In the early 1990s Annie opened her own studio in New York, shooting fashion for Vogue magazine and ad campaigns for famous brands like Louis Vuitton, Disney, Gap and others. Leibowitz is not just a photographer, she is a chronicler of an entire era: from the Rolling Stones to the Trumps to Queen Elizabeth. Her list of awards, besides the Grammys, includes even a “living legend” from the Library of American Congress, and the titles of “best photographer of the year” in categories ranging from portraiture to fashion and advertising photography or “best cover of the decade” are countless.

Today, Leibowitz, 62, is the American establishment’s chief portraitist, the goddess of magazine glamour, an icon of the feminist and libertarian movement, a lady whose biography is always a talking point. Maybe that’s why the book and the exhibition with the same title Annie Leibovitz was conceived. Life of a Photographer. 1990-2005 Annie Leibovitz: A Photographer’s Life, 1990-2005 . But not just because she wanted to show her personal life as that of an ordinary American woman. There were other reasons.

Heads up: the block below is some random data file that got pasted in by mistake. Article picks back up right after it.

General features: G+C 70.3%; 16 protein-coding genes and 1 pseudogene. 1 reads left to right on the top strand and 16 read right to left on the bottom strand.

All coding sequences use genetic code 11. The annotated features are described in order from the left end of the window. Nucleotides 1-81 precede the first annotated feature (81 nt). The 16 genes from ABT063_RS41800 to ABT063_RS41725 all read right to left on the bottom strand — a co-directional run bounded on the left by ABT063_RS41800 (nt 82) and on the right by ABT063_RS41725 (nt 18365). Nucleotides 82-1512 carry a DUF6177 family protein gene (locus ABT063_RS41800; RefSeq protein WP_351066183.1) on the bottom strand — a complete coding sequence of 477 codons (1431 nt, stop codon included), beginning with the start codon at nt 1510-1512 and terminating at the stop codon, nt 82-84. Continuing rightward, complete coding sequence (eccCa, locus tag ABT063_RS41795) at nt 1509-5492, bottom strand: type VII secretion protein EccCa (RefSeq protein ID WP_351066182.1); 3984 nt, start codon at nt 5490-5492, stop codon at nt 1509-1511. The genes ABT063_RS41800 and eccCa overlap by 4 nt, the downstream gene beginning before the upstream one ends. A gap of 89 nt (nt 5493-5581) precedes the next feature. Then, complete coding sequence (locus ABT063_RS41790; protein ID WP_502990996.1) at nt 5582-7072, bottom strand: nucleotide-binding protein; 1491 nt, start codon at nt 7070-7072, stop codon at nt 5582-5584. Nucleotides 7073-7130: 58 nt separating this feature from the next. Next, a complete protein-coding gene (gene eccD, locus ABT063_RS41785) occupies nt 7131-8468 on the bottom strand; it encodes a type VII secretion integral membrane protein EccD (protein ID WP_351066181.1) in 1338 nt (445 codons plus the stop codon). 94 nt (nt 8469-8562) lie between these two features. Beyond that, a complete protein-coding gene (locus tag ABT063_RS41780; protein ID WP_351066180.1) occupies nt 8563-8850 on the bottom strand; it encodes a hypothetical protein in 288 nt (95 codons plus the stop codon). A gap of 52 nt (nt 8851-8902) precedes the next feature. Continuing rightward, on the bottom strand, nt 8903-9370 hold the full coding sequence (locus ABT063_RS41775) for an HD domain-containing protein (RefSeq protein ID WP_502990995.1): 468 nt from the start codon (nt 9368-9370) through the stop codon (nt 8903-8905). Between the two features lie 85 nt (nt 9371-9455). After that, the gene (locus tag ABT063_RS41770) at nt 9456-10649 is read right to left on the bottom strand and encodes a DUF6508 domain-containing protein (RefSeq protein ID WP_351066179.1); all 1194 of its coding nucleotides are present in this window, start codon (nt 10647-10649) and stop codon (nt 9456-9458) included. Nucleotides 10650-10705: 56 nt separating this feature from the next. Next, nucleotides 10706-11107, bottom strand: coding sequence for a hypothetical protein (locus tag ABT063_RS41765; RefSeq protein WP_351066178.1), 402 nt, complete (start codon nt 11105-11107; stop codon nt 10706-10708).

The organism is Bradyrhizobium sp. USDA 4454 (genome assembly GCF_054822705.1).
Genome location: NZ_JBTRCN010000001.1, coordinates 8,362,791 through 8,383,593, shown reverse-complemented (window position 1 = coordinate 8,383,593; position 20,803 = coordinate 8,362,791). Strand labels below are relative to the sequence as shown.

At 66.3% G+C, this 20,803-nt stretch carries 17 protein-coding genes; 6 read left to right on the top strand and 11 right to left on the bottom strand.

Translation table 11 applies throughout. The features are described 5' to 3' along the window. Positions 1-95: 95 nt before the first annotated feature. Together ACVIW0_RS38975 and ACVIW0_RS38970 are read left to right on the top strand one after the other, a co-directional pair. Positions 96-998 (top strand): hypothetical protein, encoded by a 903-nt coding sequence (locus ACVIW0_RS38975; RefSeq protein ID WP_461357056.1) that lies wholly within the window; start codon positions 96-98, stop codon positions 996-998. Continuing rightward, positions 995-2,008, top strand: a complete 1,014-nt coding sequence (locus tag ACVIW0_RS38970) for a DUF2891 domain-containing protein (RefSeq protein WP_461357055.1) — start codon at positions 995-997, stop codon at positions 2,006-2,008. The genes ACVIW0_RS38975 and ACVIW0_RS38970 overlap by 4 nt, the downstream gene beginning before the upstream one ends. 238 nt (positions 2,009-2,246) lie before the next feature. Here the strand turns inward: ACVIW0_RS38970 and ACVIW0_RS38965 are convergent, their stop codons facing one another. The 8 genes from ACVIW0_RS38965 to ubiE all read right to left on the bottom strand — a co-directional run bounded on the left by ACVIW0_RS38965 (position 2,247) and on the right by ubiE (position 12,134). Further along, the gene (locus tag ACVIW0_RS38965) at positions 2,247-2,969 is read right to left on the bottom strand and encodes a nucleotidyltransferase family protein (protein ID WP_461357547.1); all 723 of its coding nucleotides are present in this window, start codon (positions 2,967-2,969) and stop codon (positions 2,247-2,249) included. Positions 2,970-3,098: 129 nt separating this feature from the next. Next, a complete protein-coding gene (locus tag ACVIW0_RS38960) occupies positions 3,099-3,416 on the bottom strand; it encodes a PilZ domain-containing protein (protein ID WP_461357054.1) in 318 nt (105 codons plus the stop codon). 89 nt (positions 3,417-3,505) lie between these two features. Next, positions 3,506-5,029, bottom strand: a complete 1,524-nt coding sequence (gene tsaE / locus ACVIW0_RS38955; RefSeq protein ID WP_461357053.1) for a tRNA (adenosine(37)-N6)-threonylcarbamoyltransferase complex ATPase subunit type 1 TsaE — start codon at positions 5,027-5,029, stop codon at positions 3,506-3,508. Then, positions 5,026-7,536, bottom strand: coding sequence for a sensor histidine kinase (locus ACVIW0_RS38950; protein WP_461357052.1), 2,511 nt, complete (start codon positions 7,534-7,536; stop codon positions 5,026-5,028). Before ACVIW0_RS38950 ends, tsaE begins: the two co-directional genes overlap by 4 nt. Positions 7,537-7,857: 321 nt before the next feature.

In 1990, Annie released her first retrospective album, Photographs 1970-1990, created with the help of her close friend, American cultural historian and writer Susan Zontag. It has collected work from her earliest experiences to 1990. This is sort of the first part of today’s retrospective. Then she was represented at the International Center of Photography New York , in many countries of Europe and Asia, as well as in Australia. In 2000 the exhibition was shown by the New York House of Photography at the Manege. The second part of the retrospective began at the Brooklyn Museum October 2006 , after which the exhibition went on its successful international tour.

Susan Sontag,

Susan Zontag, Petra, Jordan. 1994